ISSN (Print) - 0012-9976 | ISSN (Online) - 2349-8846

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An Undeniable Class Struggle

Feyzi Ismail and Alpa Shah correctly draw attention to the perils inherent in an overflux of identity politics, citing current experiences (“Class Struggle, the Maoists and the Indigenous Question in Nepal and India,” EPW, 29 August 2015).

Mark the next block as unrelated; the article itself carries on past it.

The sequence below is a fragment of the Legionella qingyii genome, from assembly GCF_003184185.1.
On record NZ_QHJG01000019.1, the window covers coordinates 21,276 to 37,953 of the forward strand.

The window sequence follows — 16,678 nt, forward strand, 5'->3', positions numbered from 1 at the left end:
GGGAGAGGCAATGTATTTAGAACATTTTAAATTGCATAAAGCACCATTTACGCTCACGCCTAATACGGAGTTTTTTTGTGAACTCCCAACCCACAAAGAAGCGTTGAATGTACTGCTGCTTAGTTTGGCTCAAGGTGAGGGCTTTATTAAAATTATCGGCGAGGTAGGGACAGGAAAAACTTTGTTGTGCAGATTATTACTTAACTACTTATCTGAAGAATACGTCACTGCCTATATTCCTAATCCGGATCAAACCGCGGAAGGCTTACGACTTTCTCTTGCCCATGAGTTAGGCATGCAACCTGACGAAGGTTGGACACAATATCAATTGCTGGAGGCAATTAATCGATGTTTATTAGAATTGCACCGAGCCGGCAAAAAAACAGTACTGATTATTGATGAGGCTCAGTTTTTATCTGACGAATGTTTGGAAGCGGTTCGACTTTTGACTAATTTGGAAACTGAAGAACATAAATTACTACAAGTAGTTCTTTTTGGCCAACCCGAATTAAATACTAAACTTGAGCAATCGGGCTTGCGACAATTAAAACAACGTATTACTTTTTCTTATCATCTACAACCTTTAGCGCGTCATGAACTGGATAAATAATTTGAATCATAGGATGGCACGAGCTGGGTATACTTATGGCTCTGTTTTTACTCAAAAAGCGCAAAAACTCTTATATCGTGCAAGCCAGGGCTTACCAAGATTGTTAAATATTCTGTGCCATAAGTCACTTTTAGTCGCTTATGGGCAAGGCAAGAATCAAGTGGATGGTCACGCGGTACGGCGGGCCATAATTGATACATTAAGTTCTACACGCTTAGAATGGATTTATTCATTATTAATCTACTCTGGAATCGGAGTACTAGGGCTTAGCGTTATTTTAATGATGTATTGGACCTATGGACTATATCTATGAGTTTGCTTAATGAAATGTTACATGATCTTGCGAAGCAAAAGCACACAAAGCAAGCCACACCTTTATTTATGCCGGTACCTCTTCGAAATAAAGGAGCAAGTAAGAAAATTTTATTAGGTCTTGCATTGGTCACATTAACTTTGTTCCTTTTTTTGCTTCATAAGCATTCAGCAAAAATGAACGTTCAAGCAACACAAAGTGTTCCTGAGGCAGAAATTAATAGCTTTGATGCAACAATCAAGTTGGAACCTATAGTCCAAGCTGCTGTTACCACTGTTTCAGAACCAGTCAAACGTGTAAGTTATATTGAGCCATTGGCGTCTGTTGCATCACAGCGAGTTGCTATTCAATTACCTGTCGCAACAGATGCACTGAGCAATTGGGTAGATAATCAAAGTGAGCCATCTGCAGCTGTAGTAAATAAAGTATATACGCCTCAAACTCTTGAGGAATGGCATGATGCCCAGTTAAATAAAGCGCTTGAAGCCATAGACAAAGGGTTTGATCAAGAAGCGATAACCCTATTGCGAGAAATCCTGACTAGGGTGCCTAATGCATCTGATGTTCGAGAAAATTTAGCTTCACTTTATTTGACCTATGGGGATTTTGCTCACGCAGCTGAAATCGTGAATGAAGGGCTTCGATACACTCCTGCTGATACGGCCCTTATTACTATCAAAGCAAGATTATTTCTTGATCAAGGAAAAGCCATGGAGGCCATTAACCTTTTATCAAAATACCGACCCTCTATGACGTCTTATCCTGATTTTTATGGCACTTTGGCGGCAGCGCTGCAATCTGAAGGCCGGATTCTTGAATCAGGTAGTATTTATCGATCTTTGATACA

However, their proposition of a “lack of clarity” in relation to the indigenous question in case of the Maoist movement in India is not of much help in advancing the discussion. While it is true that it has been late in paying due attention to the specificities of caste and ethnic discrimination, this has not been the case for at least the past two decades or so. Its programmatic position of autonomy (instead of the right to self-determination) in Adivasi regions in mainland India is a considered one—founded on the view that the tribal people inhabiting them are not yet citizens of the country, while accepting the need to address the speci­ficities of their socio-economic-cultural existence. This has its theoretical argument, open to contest as any other. But it certainly would not do to dismiss it as a “lack of clarity.”

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